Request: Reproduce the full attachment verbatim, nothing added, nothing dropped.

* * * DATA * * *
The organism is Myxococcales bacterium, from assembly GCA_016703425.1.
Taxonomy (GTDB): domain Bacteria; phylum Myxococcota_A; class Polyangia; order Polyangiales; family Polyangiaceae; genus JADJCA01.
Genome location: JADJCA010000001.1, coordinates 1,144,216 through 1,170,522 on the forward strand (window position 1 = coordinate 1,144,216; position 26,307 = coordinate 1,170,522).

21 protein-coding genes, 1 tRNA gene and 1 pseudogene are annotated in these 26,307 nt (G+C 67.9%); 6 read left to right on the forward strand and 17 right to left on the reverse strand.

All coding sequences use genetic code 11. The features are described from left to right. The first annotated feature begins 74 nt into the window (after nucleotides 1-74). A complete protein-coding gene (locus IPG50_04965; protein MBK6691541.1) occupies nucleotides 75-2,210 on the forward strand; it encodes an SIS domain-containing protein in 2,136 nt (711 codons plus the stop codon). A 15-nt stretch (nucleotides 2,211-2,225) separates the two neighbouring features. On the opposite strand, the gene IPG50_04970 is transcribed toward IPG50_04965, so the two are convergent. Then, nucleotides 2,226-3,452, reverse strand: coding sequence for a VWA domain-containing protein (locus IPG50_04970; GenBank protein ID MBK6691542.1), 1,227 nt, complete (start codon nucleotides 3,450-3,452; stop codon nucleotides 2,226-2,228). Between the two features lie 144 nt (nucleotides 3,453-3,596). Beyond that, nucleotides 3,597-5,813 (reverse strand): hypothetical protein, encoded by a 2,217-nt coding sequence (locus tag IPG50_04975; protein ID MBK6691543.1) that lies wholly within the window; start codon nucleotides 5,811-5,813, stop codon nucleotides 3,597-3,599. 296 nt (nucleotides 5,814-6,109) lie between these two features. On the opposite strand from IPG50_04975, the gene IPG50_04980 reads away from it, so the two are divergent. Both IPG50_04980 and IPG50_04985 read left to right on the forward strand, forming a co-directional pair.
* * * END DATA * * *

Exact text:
The organism is Myxococcales bacterium, from assembly GCA_016703425.1.
Taxonomy (GTDB): domain Bacteria; phylum Myxococcota_A; class Polyangia; order Polyangiales; family Polyangiaceae; genus JADJCA01.
Genome location: JADJCA010000001.1, coordinates 1,144,216 through 1,170,522 on the forward strand (window position 1 = coordinate 1,144,216; position 26,307 = coordinate 1,170,522).

21 protein-coding genes, 1 tRNA gene and 1 pseudogene are annotated in these 26,307 nt (G+C 67.9%); 6 read left to right on the forward strand and 17 right to left on the reverse strand.

All coding sequences use genetic code 11. The features are described from left to right. The first annotated feature begins 74 nt into the window (after nucleotides 1-74). A complete protein-coding gene (locus IPG50_04965; protein MBK6691541.1) occupies nucleotides 75-2,210 on the forward strand; it encodes an SIS domain-containing protein in 2,136 nt (711 codons plus the stop codon). A 15-nt stretch (nucleotides 2,211-2,225) separates the two neighbouring features. On the opposite strand, the gene IPG50_04970 is transcribed toward IPG50_04965, so the two are convergent. Then, nucleotides 2,226-3,452, reverse strand: coding sequence for a VWA domain-containing protein (locus IPG50_04970; GenBank protein ID MBK6691542.1), 1,227 nt, complete (start codon nucleotides 3,450-3,452; stop codon nucleotides 2,226-2,228). Between the two features lie 144 nt (nucleotides 3,453-3,596). Beyond that, nucleotides 3,597-5,813 (reverse strand): hypothetical protein, encoded by a 2,217-nt coding sequence (locus tag IPG50_04975; protein ID MBK6691543.1) that lies wholly within the window; start codon nucleotides 5,811-5,813, stop codon nucleotides 3,597-3,599. 296 nt (nucleotides 5,814-6,109) lie between these two features. On the opposite strand from IPG50_04975, the gene IPG50_04980 reads away from it, so the two are divergent. Both IPG50_04980 and IPG50_04985 read left to right on the forward strand, forming a co-directional pair.